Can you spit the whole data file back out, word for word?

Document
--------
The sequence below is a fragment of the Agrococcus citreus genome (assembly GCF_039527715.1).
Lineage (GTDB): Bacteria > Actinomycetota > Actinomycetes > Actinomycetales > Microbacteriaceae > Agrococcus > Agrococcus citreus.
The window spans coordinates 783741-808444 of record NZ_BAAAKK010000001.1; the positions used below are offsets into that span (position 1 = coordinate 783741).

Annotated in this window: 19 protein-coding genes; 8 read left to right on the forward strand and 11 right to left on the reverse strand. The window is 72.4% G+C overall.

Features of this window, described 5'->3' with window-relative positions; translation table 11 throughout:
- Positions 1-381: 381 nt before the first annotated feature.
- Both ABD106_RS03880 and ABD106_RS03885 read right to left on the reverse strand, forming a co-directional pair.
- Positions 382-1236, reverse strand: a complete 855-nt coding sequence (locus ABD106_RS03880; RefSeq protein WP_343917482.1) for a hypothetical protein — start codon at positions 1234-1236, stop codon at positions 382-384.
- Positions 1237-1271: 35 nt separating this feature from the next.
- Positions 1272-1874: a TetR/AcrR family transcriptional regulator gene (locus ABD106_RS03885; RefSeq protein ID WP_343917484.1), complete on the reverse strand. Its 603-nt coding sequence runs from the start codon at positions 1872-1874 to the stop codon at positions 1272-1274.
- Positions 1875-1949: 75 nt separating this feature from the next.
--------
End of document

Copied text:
The sequence below is a fragment of the Agrococcus citreus genome (assembly GCF_039527715.1).
Lineage (GTDB): Bacteria > Actinomycetota > Actinomycetes > Actinomycetales > Microbacteriaceae > Agrococcus > Agrococcus citreus.
The window spans coordinates 783741-808444 of record NZ_BAAAKK010000001.1; the positions used below are offsets into that span (position 1 = coordinate 783741).

Annotated in this window: 19 protein-coding genes; 8 read left to right on the forward strand and 11 right to left on the reverse strand. The window is 72.4% G+C overall.

Features of this window, described 5'->3' with window-relative positions; translation table 11 throughout:
- Positions 1-381: 381 nt before the first annotated feature.
- Both ABD106_RS03880 and ABD106_RS03885 read right to left on the reverse strand, forming a co-directional pair.
- Positions 382-1236, reverse strand: a complete 855-nt coding sequence (locus ABD106_RS03880; RefSeq protein WP_343917482.1) for a hypothetical protein — start codon at positions 1234-1236, stop codon at positions 382-384.
- Positions 1237-1271: 35 nt separating this feature from the next.
- Positions 1272-1874: a TetR/AcrR family transcriptional regulator gene (locus ABD106_RS03885; RefSeq protein ID WP_343917484.1), complete on the reverse strand. Its 603-nt coding sequence runs from the start codon at positions 1872-1874 to the stop codon at positions 1272-1274.
- Positions 1875-1949: 75 nt separating this feature from the next.